Speeches & Floor Statements

Floor Remarks of U.S. Senator Lamar Alexander on the Economic Stimulus Package

Posted on January 30, 2009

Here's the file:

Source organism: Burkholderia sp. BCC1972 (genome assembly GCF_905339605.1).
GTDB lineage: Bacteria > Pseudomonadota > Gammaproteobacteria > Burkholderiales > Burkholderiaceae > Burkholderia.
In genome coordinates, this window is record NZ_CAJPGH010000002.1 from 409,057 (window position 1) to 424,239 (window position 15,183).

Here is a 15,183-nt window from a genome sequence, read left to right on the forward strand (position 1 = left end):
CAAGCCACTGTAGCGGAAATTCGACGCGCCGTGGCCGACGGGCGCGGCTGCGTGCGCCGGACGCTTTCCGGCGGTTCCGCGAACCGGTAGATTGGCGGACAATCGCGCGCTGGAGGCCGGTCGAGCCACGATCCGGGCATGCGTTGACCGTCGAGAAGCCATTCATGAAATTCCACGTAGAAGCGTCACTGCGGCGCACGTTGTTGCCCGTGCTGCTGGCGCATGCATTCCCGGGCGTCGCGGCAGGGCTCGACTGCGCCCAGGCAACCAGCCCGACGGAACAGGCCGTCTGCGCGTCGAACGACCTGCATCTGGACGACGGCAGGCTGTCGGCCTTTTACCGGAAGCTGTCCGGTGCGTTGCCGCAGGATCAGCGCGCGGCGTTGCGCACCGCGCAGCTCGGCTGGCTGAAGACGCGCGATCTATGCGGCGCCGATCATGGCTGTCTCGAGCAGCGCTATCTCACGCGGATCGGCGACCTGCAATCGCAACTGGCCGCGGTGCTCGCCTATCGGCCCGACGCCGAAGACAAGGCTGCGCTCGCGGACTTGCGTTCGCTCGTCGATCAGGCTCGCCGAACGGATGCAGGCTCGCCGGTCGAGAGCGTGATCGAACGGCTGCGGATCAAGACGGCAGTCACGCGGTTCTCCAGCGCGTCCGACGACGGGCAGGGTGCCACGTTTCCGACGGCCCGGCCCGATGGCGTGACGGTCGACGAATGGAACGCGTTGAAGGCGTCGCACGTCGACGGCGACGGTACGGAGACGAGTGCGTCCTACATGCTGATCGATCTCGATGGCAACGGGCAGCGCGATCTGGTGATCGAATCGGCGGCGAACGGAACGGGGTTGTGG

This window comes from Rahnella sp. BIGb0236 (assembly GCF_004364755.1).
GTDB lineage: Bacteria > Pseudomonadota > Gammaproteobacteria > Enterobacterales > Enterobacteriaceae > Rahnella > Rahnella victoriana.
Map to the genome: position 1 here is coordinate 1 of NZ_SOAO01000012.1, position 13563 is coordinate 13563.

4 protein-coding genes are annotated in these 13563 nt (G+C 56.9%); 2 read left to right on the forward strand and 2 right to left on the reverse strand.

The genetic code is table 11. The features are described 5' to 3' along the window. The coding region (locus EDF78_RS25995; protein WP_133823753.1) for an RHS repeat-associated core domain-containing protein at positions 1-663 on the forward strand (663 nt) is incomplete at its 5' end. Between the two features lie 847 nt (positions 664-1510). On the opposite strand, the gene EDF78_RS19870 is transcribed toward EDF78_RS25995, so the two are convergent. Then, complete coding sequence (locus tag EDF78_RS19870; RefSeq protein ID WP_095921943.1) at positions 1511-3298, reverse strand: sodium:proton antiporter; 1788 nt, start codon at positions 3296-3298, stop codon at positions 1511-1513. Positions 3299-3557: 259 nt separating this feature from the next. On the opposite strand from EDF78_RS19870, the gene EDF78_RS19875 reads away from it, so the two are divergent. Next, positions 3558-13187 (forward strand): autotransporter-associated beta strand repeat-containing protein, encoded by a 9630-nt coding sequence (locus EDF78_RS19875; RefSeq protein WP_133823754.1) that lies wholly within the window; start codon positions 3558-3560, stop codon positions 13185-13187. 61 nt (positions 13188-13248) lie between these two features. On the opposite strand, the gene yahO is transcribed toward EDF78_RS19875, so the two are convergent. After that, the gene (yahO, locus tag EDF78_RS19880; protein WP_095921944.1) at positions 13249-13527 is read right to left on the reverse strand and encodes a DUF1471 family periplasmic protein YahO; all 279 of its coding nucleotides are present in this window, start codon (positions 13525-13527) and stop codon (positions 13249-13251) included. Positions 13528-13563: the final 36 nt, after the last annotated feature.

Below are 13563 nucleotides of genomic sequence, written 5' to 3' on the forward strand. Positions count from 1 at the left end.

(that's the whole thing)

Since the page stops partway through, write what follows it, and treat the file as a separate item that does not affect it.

Mr. President, next week the Senate begins the debate of the so-called stimulus package. I wish to talk about that for a few minutes. It is $1.2 trillion of borrowed taxpayer money to be spent in an effort to help get our economy restarted. Here is my position on it, and I believe the position of most Republicans and of some Democrats. We believe that in order for the stimulus to be effective, it should be reoriented on housing. First, fix the real problem: housing. If housing is restarted, if home values are stabilized, and if people are buying homes, that will do more to help restart the economy than anything else. Second, we should let people keep more of their own money. A true stimulus is permanent tax relief. If people have more of their own money in their pockets, they will have more confidence. They will be able to buy more. After reorienting toward housing, that will also help restart the economy. Since we are borrowing so much of this money, especially, we believe it ought to be oriented directly toward those items that would specifically create jobs now. It should not go toward good sounding ideas such as Head Start and Pell grants for college students that we may want to take up later, maybe as early as the following week, in a regular appropriations bill. So that is our belief: reorient the stimulus toward housing, let people keep more of their own money, and get the stuff out of the bill that has nothing to do with creating jobs now, in the next few months or in the first year. We know Americans are hurting. Every single Senator knows that. Our country's economic turmoil is hitting every family where it matters, in the family budgets. More than 860,000 properties were repossessed by lenders in 2008, more than double the 2007 level. Manufacturing is at a 28-year low. Tennessee is a State that relies heavily on manufacturing. The unemployment rate is 7.2 percent, too high. It has been higher. I can remember at a time when I was Governor of Tennessee in 1982, the unemployment rate was 12 percent, but 7.2 percent is too high. There were 1.9 million jobs lost in the last 4 months of 2008. The long-term unemployed, people out of work for 27 weeks or more, rose to 2.6 million in December of 2008. So there are a number of steps we need to take as a government, and we have been taking them. At a hearing this week, where the Presiding Officer and I are both members of the Budget Committee -- and we probably agree those hearings were excellent -- Douglas Elmendorf, Director of the Congressional Budget Office, reminded us of the steps the Government is already taking. The Federal Reserve negotiated the sale of Bear Sterns to JPMorgan Chase, $29 billion, to form a new limited liability company. Fannie Mae and Freddie Mac, the agencies that guaranteed half the home loans in the country, were taken over by their regulator and the Treasury put up $100 billion to stabilize that situation. The Federal Reserve extended $60 billion in a line of credit to the American International Group, the insurance company called AIG. We had a debate in October where on both sides of the aisle, two-thirds of Republicans as well as many Democrats voted to give the Secretary of the Treasury $700 billion to invest in troubled assets or to use in a variety of ways to try to keep our economy from going straight down. It has gone down, but it didn't go straight down; we believe this is partly because of the action the Congress and the President took at that time. What we had was, in effect, a wreck on the highway. There is an old Roy Acuff song by that title. I think that is the best way to explain what was happening. It was like a wreck on the interstate outside Knoxville and suddenly traffic is backed up all the way to Lenoir City or even Kingston. One lane was the money for the bank loan, the next lane was the money for your auto loan, and the next lane was for meeting payroll. As long as that wreck was on the highway, none of the money could get where it needed to go, and nobody could borrow on anything. It is better today than it would have been, but we still have a deeply serious problem. The law we passed in October temporarily raised the insurance for deposits from $100,000 to $250,000. Steps were taken to guarantee money market funds. The Treasury, Federal Reserve, and Federal Deposit Insurance Corporation announced agreements with Citibank and Bank of America. They created a liquidity program for the banking system. The Federal Government, in all of its variety of agencies, has been very busy since October using taxpayer dollars, where necessary, or the Federal Reserve balance sheet, or Federal Deposit Insurance Corporation funds collected from banks to try to create a situation in which our economy can restart. We know, having visited with President Obama and his team of advisers that they are thinking of even more things we may need to do. But next week in the Senate we will be talking about whether it is a good idea to borrow $1.2 trillion and spend it as the Appropriations and Finance Committees have recommended we spend it as a way of trying to restart the economy. What I am here today to say is: we believe there ought to be a stimulus, but we believe it ought to be reoriented toward housing, that it ought to be reoriented toward permanent tax cuts, and that we ought to take out of this so-called stimulus anything that doesn't stimulate jobs now. Let me try to give an idea of how much money $1.2 trillion is. It is more money than we spent on the Vietnam War in today's dollars. This comes from an article in Politico this week. It is more money than we spent on the invasion of Iraq. It is more money than we spent on the entire New Deal in today's dollars, and a lot more money than we spent on the Marshall plan. It is nearly as much money as we’ve spent on NASA ever since it started. It is a lot more money than we spent going to the Moon. This is a lot of money. We throw dollars around up here. Years ago Senator Dirksen said: A billion here, a billion there, sooner or later it adds up to real money. This is a trillion, a number that is hard for us to imagine. It is borrowed money, which I will get to in a moment. Let me give one example of how I have been trying to describe how much money $1.2 trillion is. The Presiding Officer was Governor of Virginia. I was Governor of Tennessee. I looked around the Budget Committee the other day and almost every member there had been in State government in one way or another. In other words, we used to deal with real dollars. We couldn't print anything. At the end of the year, we had to balance our budgets. Sometimes we had to veto $25,000 programs for epilepsy. I had to do that in 1981, 1982, and 1983, when we had an economic turndown. That is why this amount of money is hard for me to get my arms around. I think it is hard for most Americans. Let me give you an idea about how much money it is. The previous Governor of Tennessee, one who came after me, Governor Sundquist, thought we needed a State income tax. He recommended Tennessee should have a State income tax. It was about 4 percent. It would have raised about $400 million a year. There was never a more unpopular act in our State than the Governor Sundquist proposal that we have a State income tax. Many people said he was courageous for recommending it, but it was rejected. People wouldn't even invite him to dinner for a few months. I would, but many other people wouldn't. That was $400 million a year. The State of Tennessee will receive almost $4 billion of this money. I am sure it will make life easier for the current Governor and the current legislature, but think about that. The State only collects close to $12 billion a year in State tax dollars, and it is going to get $4 billion over the next 2 years from this so-called stimulus package. This would be the equivalent of imposing about a 20-percent new income tax on the people of Tennessee for 2 years to raise that same amount of money. There would be a revolution in Tennessee if we did this. That is the amount of money we’re talking about. We are not talking about giving the State of Tennessee $40 million or $4 million or $400 million. Its shortfall this year is $900 million, which is the worst it has ever had. We are talking about shipping $4 billion of borrowed taxpayer money to Tennessee. My point is, that is a lot of money. There is another aspect to this amount of money. I listed a number of things that the Federal Reserve Board and the Congress have done to try to create a better economic situation, to get housing going, to help stabilize banks, and even to deal with automobile companies. Almost all of those dollars we used either came from the Federal Reserve Board, which is not part of the Federal budget, not part of taxpayer dollars, or it was an investment. In Tennessee, people don't like the word "bailout." It has come to be right up there with the top number. I voted twice, because I thought our country needed it, first to give President Bush, then to give President Obama the amount of money he needed to actually invest in banks or non-finance companies so we could get the credit moving again. But in that case, we were investing dollars. We were not spending dollars. We hope and believe that we will get almost all of those dollars back for the taxpayer. When those dollars are put in a bank, for example, they pay 5 percent or 8 percent or even 10 percent interest, in some cases, back to the taxpayer. Maybe we will lose some of that money, but we don't intend to. It is not our goal. That is the purpose of it, investment. In this case, this is money gone. This is borrowed taxpayer dollars, more than $1.2 trillion. I get to $1.2 trillion because the Senate bill is $900 billion, and the interest over the next 10 years is another $300 billion. That is the real cost of the stimulus package over the next 10 years. It is borrowed money. Let me go to the borrowed money part. We print money in Washington. We Governors cannot. That is one of the adjustments you make when you come here. It just takes a little while to do, and I understand the difference. The truth is, there is a reasonable level of debt a strong industrial country such as the United States can tolerate and still continue to grow. As the country grows, the debt reduces as a percentage of our output. While it might be important for the State of Tennessee, as we always did, to balance our budget and almost never have any debt -- and we did not even have an income tax -- the Federal Government structure is different. I recognize that. But there is some reasonable limit to the amount of debt we should have, and there are good reasons there is a reasonable limit to that. I think it is important to understand exactly what the debt we have is. USA Today did a story last year that talked about each family's share of Government debt and Government obligations. By "obligations," I mean what we owe for programs such as Medicare, what we owe for Medicaid, what we owe veterans. It is real money. It is money we are obligated to pay. It comes down to more than $500,000 per family a year. So I think the way to talk about this stimulus package is: Should we ask every American family to increase their $531,000 debt in order to spend money for a stimulus package to try to restart the economy? I believe we should increase our debt for some purposes, such as restarting housing or permanent tax cuts -- that actually allows people to keep their own money. Or possibly increase our debt for programs that would, perhaps, actually do things in the next 6 months or 12 months to stimulate the economy. There are roads, and bridges, and national park maintenance that could happen right now that would create jobs that would be genuinely simulative. But that is a very severe test we should ask the American people. Mr. President, I ask unanimous consent the USA Today article detailing the obligation every American family owes be printed in the Record following my remarks. Now, there is another problem of running up too much debt. At the hearing where the Acting President pro tempore, the Senator from Virginia, and I were at earlier this week, I asked a question of the three witnesses: What can we learn from the rest of the world about how much debt is too much debt for the United States of America? The general answer was, today our debt is measured at about 40 percent of our annual gross domestic product. The estimates they gave suggested if the stimulus packages and if the other things that are going on continue to happen, we will be up to 60 or 70 percent of GDP. If the entitlement growth -- the automatic spending we have in the Government from Social Security, Medicare, and Medicaid -- keeps growing, and we keep adding at the rate we are doing, we will soon be at 100 percent of GDP. In other words, every year, government debt could equal everything we produced in this great country of ours -- which produces 25 percent of all the wealth in the world every single year. We forget how fortunate we are. Twenty-five percent of all the wealth in the world, every single year, is produced in the United States of America and distributed among just 5 percent of the people in the world, which is us, those of us who live here. So we would have to take all that production for a whole year and use it to pay off our national debt. Those economists who were testifying before us said that is too high. Forty percent is OK. They thought 60 percent is getting into a little bit of a problem. Eighty percent is too much, and 100 percent is a real problem. The practical problem is, as that number goes up -- for example, as the entitlement spending goes up and other debt goes up -- it squeezes out our ability to do anything else. I worked last year across party lines with Senator Bingaman and many others, and Senator Warner worked in the private sector in this way, to try to do something about American competitiveness. We put into the law that we needed to double our investments in scientific research, and if we wanted to keep this high standard of living, we have a lot of work to do in high technology. If we keep spending all the money on welfare, Medicare, Medicaid, Social Security, and debt, we are not going to have anything left for the great universities in the country on a yearly basis or for investments in our future. Those are annual investments. We will be squeezing them out. That is another problem with debt. With a lower debt, we have more money for not just the investments in our future but for our national parks, our clean air, and the other things we need to do to have a desirable country. Let me go back to the stimulus package and ask: What do we need to do? We need to, in the words of Senator Gregg -- and I believe it is fair to characterize Senator Conrad, the chairman of the Budget Committee, in the testimony this week -- we need to reorient the stimulus package toward real estate, toward housing, and toward credit having to do with banks. First, fix the problem: housing. Every big mess has a way into it, and I believe -- and many on this side, and I think some on the other side also believe -- the way into it is housing. How would one fix that? Well, one suggestion by Glenn Hubbard -- former chairman of the Council of Economic Advisors and now at Columbia University – is have the Treasury back, for a period of a year or 18 months, a 4-percent, 30-year fixed rate mortgage for creditworthy customers. In other words, a bank in Nashville would say to you, if you are creditworthy: We will give you a 30-year mortgage at 4 percent. If today's prevailing rate were 5.2 or 5.3 percent -- which it is in the marketplace -- the Government would make up the difference, and it would probably guarantee the loan. That would create a new demand for housing. I was talking with someone in the mortgage business yesterday who pointed out that for one of our large lenders in America, when the rates went down naturally after the Federal Reserve action a few weeks ago, the number of mortgages issued by that bank quadrupled. So if we were to say to the American people: If you are creditworthy, you can buy a house; you can get a 4-percent mortgage for a principal residence, and we are going to keep that option open for a year. That will cost us some money. That could be part of this stimulus. It would create demand in housing. It would create liquidity. It would get banks lending. We believe it would make a real difference. It would be a better way to start the stimulus package. A second idea, as Senator Isakson and others have suggested, is to create a tax credit for home buyers. We would say $15,000. So if you are sitting around thinking today, well, homes in Richmond have actually gotten down to a pretty good level, and I like that house -- you could get a $15,000 tax credit when you buy the house, and when you file your income tax return, you get $15,000 back. This is real money, and you do not have to pay it back. If you had a combination of a 4-percent mortgage and a $15,000 tax credit for the next year, maybe we could get housing stabilized, maybe we could get demand stirring, and maybe we could get people confidence that there is liquidity in the market. That might not solve every problem, but it is the place to start. We would say first, fix housing. That is the way to restart the economy. Senator Gregg has suggested we take some of the Federal Deposit Insurance Corporation's ideas about helping people who are stuck in houses that are about to be foreclosed on and help to relieve those foreclosures. There may be a way for us to encourage servicers for all of these mortgages out across the country to modify the loans as some banks are now doing. By modifying the loan, they simply say to you: What can you afford to pay? As long as you can pay that and pay the interest on a regular basis, we will change the loan to fit you. That way there is no foreclosure. The loan does not go bad. The houses on that same street do not go down in value because your house is foreclosed on. We suggest we should spend the next week talking about reorienting the money that we seek to spend to stimulate the economy on housing first. Second, we suggest the next component of a stimulus package should be tax relief that would help create jobs now. My own view is that temporary tax relief is nice. I like having the money in my pocket, but it does not stimulate very much. Permanent tax relief, the economists tell us -- money you can depend on for the future -- builds confidence and stimulates the economy. For example, the small business expensing provision, which would spur investments by doubling the amount that small business owners can immediately write off on their taxes for capital investments and for purchases of new equipment in 2009. Another example is the bonus depreciation provision, that would be helpful. Middle-class tax relief -- this is the permanent tax relief I was talking about -- by lowering the 15-percent bracket to 10 percent and the 10-percent bracket to 5 percent. Those are examples of permanent tax relief or business tax relief that could help create jobs now. Third, we should not spend this kind of money on many of these programs. We should not borrow this money when each family already owes over a half a million dollars. We should not borrow the money to spend on programs we do not have to have. That is not a wise use of our dollars. We ought to take all of that out of this stimulus bill. For example, there are small examples: buying new cars, money for contraceptives, rehabilitating off-road trails, honey bee insurance. We can find items like that which don’t create jobs now. But the fact is, I am more concerned about the $190 billion of entitlement spending, the automatic spending that is in this $1.2 trillion. Every estimate is that $130 billion, $140 billion, $150 billion of that will never get out of the budget. The House put in almost $100 billion of new Medicaid spending for the States. Well, Governors and legislators are going to like that except we are never going to be able to reform the Medicaid Program. The Federal contribution to it is so rich that States cannot afford to take a fresh look at it. What is Tennessee going to do after it gets $2 billion -- $1 billion a year -- for the Medicaid Program for the next 2 years and, then, in the third year, gets zero of that money? That sort of money ought not to be in a so-called stimulus package. We need some truth in packaging. If it stimulates -- and all of us can think of things that do -- then put it in; if it does not, keep it out. Historic preservation fund grants, I love those, but they are not going to stimulate jobs in the next few months. Head Start, I was the principal sponsor of that. Pell grants, I was a college president. Next week, after the stimulus, we will be talking about how much we can afford in our budget to increase those. Federal spending for Pell grants has doubled in the last 6 years, but those things do not belong in a stimulus budget. Some things do. There are highways that can be built. There are Corps of Engineers project that can be completed. There are National Park Service infrastructure projects that can be worked on next month. These are important improvement programs. That would help stimulate as well. We should be able to make an intelligent distinction between those things that can actually stimulate and those things that are just good-sounding things that we might vote for if we had the money and if we did not have to borrow so much of it. That is our third suggestion about what we should do. One other suggestion -- here is an area where we actually have potential, I believe, for bipartisan support. We should do something, when we debate the stimulus package, about automatic spending, entitlement spending, and by that we mean Social Security, Medicare, and Medicaid. As I mentioned earlier, by the year 2015 -- not so far away -- that will be close to 70 percent of our budget. In other words, when we come here, we get to vote to appropriate 30 percent of the taxpayer dollars we spend because almost 70 percent is automatically spent on those entitlement programs. That is forcing our debt up to 100 percent of gross domestic product. We had a breakfast on Tuesday here, the bipartisan breakfast we have on Tuesday mornings. It is a chance for us to get together across party lines. It was evenly divided, actually. There were 24 Members who came. The whole subject was the Senator Conrad-Senator Gregg proposal to create a commission that would come up with a way to deal with Social Security, Medicare, and Medicaid, and present it to us. We would vote it up or down, and some way we would be forced to deal with this entitlement growth problem. Senator McConnell, the Republican leader, said in a speech a week ago today that he was ready to deal with the entitlement programs, but he was disappointed it was not dealt with in the last 2 years. He pledged to President Obama he would give him more support on dealing with it than the Democrats gave to President Bush during the last few years. You will remember President Bush tried in the beginning of his second term to deal with Social Security. He wanted private accounts. The Democrats said no to private accounts. So they just went down their parallel tracks and never got anywhere. Somehow they never got together and said: Well, let's drop private accounts, or let's try to do this; we can't do that. President Obama has made clear he is serious about this. Senator McConnell has made clear we are serious about it. We have a Conrad-Gregg proposal. We had 24 Senators meeting last Tuesday. We are meeting again next Tuesday. We believe something ought to be in this stimulus package that at least begins the process of dealing with entitlements in the long term so we can say to the American people: Yes, we are going to borrow some amount of money -- maybe hundreds of billions of dollars -- to stimulate the economy, and we know it contributes to the debt, but we are at least taking a step toward dealing with the long-term excessive debt we are experiencing in our country. Finally, after listening to the Budget Committee hearings this week, the conclusion I came to was that I wish we were doing it all now. Here is what I mean by that. I spoke a little earlier about all the things we have tried to do since October at the Washington level -- some by Congress, some by the Federal Reserve, and some by the Federal Deposit Insurance Corporation -- to restart the economy. Whether it was dealing with the banks or the auto companies or troubled assets, there has been a lot of effort here. After listening to the testimony in the Budget Committee, it seems perfectly obvious that we are going to have to do more. We are going to have to do more in housing. We would like to suggest we at least start addressing housing in this stimulus package, but if we don't do it here, President Obama and his team are going to have to recommend some steps for us to take in housing because that is how you restart the economy. Everyone who looks at the Nation's banks and financial institutions knows we are going to have to do something there. We passed a bill in October called the Emergency Economic Stabilization Act, providing money to Treasury to address troubled assets. We thought it was going to be used to go get those bad assets off of the bank balance sheets so they could get back in good shape and lend again. That is what happens when banks fail or get in trouble. In normal times, the FDIC swoops in and takes the troubled assets out, sells them to another bank, and it closes on Friday and opens on Monday. Depositors are protected, and sometimes stockholders lose, but we go on and barely notice it. However, that is not what the money we passed was used for. It was used, basically, to give money to banks to capitalize, and the reason, apparently, was they were in such bad shape, they had to have it. So maybe it wasn't a bad thing to do, but it wasn't what we thought was going to be done, and now we still have the problem of bad assets. We asked the witnesses: How many troubled assets do we have in all of these banks? They said $1 trillion or $2 trillion. I am not talking about a stimulus package; I am talking about troubled assets in financial institutions in the United States. We said: Well, then, what are we supposed to do about that? They suggested that the ideas we are likely to hear -- they did not represent the administration, but the administration is listening to many of the same people -- was that they may recommend, for example, some entity that will actually take the troubled assets out of the banks at some price, and then the banks are free to go ahead and with confidence start lending again. And we can start borrowing again, the economy goes again, but then we still have this entity over here. If it is going to buy $1 trillion or $2 trillion worth of bad assets, where does it get the money? Some of it is going to come from the taxpayers. How much of it? One witness said as much as we can afford to put in. So maybe $500 billion, $600 billion, $700 billion, $800 billion more dollars, not to spend as the stimulus package does but to invest in assets that we hope to sell for at least as much as we paid for them. That could happen. We might lose some money, we might make some money, but we are not spending it. But it is a lot of money, and it is taxpayers dollars, and there will be a lot of concern in Virginia and in Tennessee and in every State when we have to do that on top of what we have done before - on top of this stimulus. So why aren't we considering that today? Why aren't we considering that bad bank or what we are going to have to do about troubled assets? So I think a better way to do it would be to say: Let's bring in the amount of money for troubled assets -- is it $500 billion? -- let's bring in the money to reorient toward housing, $200 billion or $300 billion, and then let's see what projects really do stimulate. Let's do it all together, and then let's see how much money we are talking about so that we are not surprised and the people we represent are not surprised. I would like to see us do it all at once. So next week in the Senate is a very important week. There is a good deal of talk about bipartisanship. We appreciate President Obama's efforts on that. In my view, he and his team have been genuine in their outreach to Republicans. Just because we don't agree with their ideas doesn't mean there is not a bipartisan spirit here. And as time goes on, maybe we will get into a situation where even though the Democrats have enough votes to pass most bills and we have enough votes to stop cold some bills and to slow down any bill, that is not the way we work. If we come up with a better idea, maybe the majority will adopt it and create a bill that builds confidence in the country. President Bush technically didn't need Congress's approval, except on appropriations, to wage the war in Iraq. Some of us thought it would be better if he had it, though, so Senator Salazar and I, along with 17 Senators and about 60 House Members across party lines, suggested that we adopt a resolution approving the principles of the Iraq Study Group as a way to conclude the war in Iraq honorably. President Bush didn't like that, and Majority Leader Reid wouldn't bring it up for a vote. We might have been the only group that unified Senator Reid and President Bush on the Iraq war, but we couldn't get it done. I think it is a shame we couldn't because Secretary Rice and Secretary Gates told me not long ago they thought where we were going to end up in Iraq Under Secretary Gates' administration is about where the Iraq Study Group said we should. If we had adopted that as a Congress, perhaps the war would have been easier, and our enemies would have gotten a clearer message, and our troops would have gotten more support, and President Bush would have had a more successful Presidency. So we won the election, and we passed the bill. That is the recipe for passing many bills, but it is not the recipe for a successful Presidency. I think President Obama knows that, and that is why he has gone out of his way to visit with us and talk with us. I hope -- with the stimulus package, with entitlements coming down the road and health care plans coming down the road -- that the ideas we have on this side of the aisle, if they are good, are adopted on the other side of the aisle and we genuinely can work together in a legislative way. I think that can happen, and I would like for it to happen starting next week. Next week is important for the Senate and important for the American people. We on the Republican side of the aisle believe we need a stimulus package, but we believe it needs to be the right stimulus package. First, it should fix the problem, and the problem is housing. That would help restart the economy. And we have specific ideas about how to do that which I have suggested. Second, we should let people keep more of their own money. That means permanent tax cuts. That is a way to build confidence. Third, because we are borrowing this extraordinary amount of money and because we have other requirements for borrowed dollars, we should be very careful about what we borrow and what we spend it for and only spend it for those items that genuinely stimulate the economy and create jobs in the very near term. That is the truth in packaging. If we adopt those three principles, then I think there will be genuine bipartisan support next week for a stimulus. If we don't, there won't be. That is why we have the Senate. That is why we have the debate. That is why I think we are here. Mr. President, I ask unanimous consent to have printed in the Record following my remarks an article by R. Glenn Hubbard and Christopher J. Mayer detailing the proposal for a 4.5-percent mortgage loan over 30 years. I ask unanimous consent to have printed in the Record as well an article from the Wall Street Journal this week called "A 40-Year Wish List" as an example of the kinds of items that are in the stimulus bill that ought not to be if we are careful about the money we are borrowing to spend.